Working from home boundaries

April 16 2020
Simone Caron, IFPC

Social media has become littered with funny pictures of cats sitting on laptops, toddlers bursting into rooms during conference calls or partners walking around in their evening wear behind the camera. While the photos are good for a giggle, it is important to set boundaries while working from home. Although this is no easy feat, especially with the uncertainties introduced by a pandemic.

1. Keep your routine in place

Although it is really tempting to spend the whole day in pyjamas or sweat pants, its important to get dressed as if you were going to work to get yourself into the right mind frame. You don't have to wear your full suit to sit and work in your study but something you would be comfortable with your coworkers seeing you in. Start and finish work at the same times you normally would, limiting your social media and social activities outside of working hours. Spend some time in the afternoon creating a schedule and going through your to-do list for the next day.

2. Create visual signs to indicate to your kids when you are busy and not to be disturbed

Having a partner who is also working from home, allowing you to alternate caretaking duties. In this case, the most important tip is to communicate with your partner about important meetings and collaborate your work schedules making sure you are both on the same page. Children respond and internalise visual information - put a red sign up on your office door indicating that you are not to be disturbed to your kids and your partner. If you have young kids, use nap time to your advantage - steal that time to focu on more difficult tasks that require your full attention. If your kids are older, use screen time or quiet play time to do more demanding tasks. Children work well with structure - create a schedule for them and put it on the fridge for them to view. Block their time into activities they enjoy, based around your work schedule (scheduling quiet play time, naps or screen time during important meetings or tasks). Don't forget to schedule some uninterrupted 1 on 1 time with your children everyday too!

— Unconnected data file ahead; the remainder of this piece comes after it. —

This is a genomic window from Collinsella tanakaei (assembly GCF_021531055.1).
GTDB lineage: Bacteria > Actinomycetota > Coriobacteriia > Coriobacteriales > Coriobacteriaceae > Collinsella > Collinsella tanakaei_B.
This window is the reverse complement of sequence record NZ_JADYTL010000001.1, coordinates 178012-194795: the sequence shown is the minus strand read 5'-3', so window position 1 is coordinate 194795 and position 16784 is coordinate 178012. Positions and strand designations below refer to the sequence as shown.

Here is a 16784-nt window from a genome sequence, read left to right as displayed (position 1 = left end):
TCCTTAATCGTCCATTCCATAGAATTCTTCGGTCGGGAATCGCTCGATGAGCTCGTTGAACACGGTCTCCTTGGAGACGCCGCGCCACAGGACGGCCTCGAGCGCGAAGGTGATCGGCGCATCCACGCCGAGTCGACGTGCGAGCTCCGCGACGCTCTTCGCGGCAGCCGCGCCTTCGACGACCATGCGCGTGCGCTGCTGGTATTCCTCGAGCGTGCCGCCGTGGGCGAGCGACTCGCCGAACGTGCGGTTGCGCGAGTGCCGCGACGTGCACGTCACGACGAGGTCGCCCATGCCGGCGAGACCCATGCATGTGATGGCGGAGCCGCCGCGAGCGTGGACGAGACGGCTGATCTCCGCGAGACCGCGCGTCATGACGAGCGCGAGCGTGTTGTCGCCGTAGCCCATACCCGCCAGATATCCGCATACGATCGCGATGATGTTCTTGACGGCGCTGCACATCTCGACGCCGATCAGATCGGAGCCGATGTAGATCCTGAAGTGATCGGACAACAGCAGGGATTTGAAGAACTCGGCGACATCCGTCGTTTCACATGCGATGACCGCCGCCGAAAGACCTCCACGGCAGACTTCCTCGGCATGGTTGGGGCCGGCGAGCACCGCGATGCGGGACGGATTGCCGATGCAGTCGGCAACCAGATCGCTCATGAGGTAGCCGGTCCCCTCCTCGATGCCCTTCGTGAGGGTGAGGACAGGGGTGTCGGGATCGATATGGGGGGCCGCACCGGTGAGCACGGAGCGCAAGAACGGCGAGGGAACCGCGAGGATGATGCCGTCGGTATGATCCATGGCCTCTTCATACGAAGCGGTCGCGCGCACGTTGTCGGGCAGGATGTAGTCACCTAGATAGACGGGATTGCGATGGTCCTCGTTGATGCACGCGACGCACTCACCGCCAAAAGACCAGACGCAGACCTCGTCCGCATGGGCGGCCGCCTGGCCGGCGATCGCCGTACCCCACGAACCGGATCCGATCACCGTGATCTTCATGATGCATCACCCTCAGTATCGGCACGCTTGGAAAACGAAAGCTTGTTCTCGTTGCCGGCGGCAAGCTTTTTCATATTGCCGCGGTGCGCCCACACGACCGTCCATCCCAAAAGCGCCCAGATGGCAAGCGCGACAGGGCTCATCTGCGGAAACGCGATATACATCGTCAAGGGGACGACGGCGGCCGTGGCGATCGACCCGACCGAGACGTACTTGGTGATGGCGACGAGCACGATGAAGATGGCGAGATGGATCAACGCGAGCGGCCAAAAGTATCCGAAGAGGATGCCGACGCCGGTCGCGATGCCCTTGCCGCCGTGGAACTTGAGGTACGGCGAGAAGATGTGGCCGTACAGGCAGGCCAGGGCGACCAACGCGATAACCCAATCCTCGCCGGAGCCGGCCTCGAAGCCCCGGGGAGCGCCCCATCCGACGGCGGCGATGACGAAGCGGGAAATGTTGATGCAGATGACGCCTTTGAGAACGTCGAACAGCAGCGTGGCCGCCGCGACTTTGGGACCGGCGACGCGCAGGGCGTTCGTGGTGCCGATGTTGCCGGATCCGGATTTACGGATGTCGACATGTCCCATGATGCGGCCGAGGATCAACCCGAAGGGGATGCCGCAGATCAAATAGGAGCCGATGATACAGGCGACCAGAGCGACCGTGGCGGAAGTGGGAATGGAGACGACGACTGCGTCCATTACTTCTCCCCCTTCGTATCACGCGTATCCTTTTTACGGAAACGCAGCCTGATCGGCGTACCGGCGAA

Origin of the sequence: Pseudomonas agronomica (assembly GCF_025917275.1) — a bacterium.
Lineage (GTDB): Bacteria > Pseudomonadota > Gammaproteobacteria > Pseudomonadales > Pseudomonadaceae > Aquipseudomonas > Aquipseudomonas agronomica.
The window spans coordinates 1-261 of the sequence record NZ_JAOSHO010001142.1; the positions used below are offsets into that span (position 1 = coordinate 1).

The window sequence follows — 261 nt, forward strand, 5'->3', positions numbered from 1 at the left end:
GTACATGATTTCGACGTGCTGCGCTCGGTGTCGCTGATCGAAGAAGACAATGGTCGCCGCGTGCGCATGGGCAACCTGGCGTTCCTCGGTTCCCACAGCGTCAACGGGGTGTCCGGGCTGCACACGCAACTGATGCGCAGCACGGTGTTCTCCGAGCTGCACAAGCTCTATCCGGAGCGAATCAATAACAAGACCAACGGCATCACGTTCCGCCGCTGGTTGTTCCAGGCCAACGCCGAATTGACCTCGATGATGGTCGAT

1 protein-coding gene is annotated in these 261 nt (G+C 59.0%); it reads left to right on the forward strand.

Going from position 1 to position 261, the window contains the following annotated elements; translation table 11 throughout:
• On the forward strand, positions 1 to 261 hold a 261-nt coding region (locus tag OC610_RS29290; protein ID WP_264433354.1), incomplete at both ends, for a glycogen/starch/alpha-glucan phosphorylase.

3. Set aside your own space and use headphones to block out background noise

If possible, choose a space that you can close off to the rest of the household. It is preferable to work at a desk however not everyone has that luxury, however it is not advisable to work on your bed. Invest in a comfortable chair that will make it possible to sit at your work space for the regular 9 to 5. Try to ensure you have all the necessary equipment - a mouse, stable internet connection and of course, any necessary plug points. Try to position your work space near a source of natural light or make sure you have enough lighting to work comfortably.

4. Take regular, short breaks to leave your workspace and take a fresh breath of air (If you are able to)

Taking short 5 minute breaks throughout the day is imperative for productivity, however, it is just as important to take the right type of breaks. Not all breaks provide the same psychological benefits. Research shows certain types of breaks actually increase fatigue, such as drinking caffeine, mindless snacking, online shopping, and browsing social media. It is important to remove yourself from your work space when you take a break, to allow your brain to relax and do something completely different. If you sit at a desk all day - get up and walk around, stretch your legs. Make sure your breaks are scheduled and have intention to allow your mind to focus during those allocated work times. It is important to keep to your work schedule and take a lunch break around midday.

5. Be patient

It can feel as if our lives have been turned upside down- we are expected to create a new work routine, take care of our kids at the same time and deal with the on going pandemic - It will take some time to adjust.

Working from home, corona virus, technology, IFPC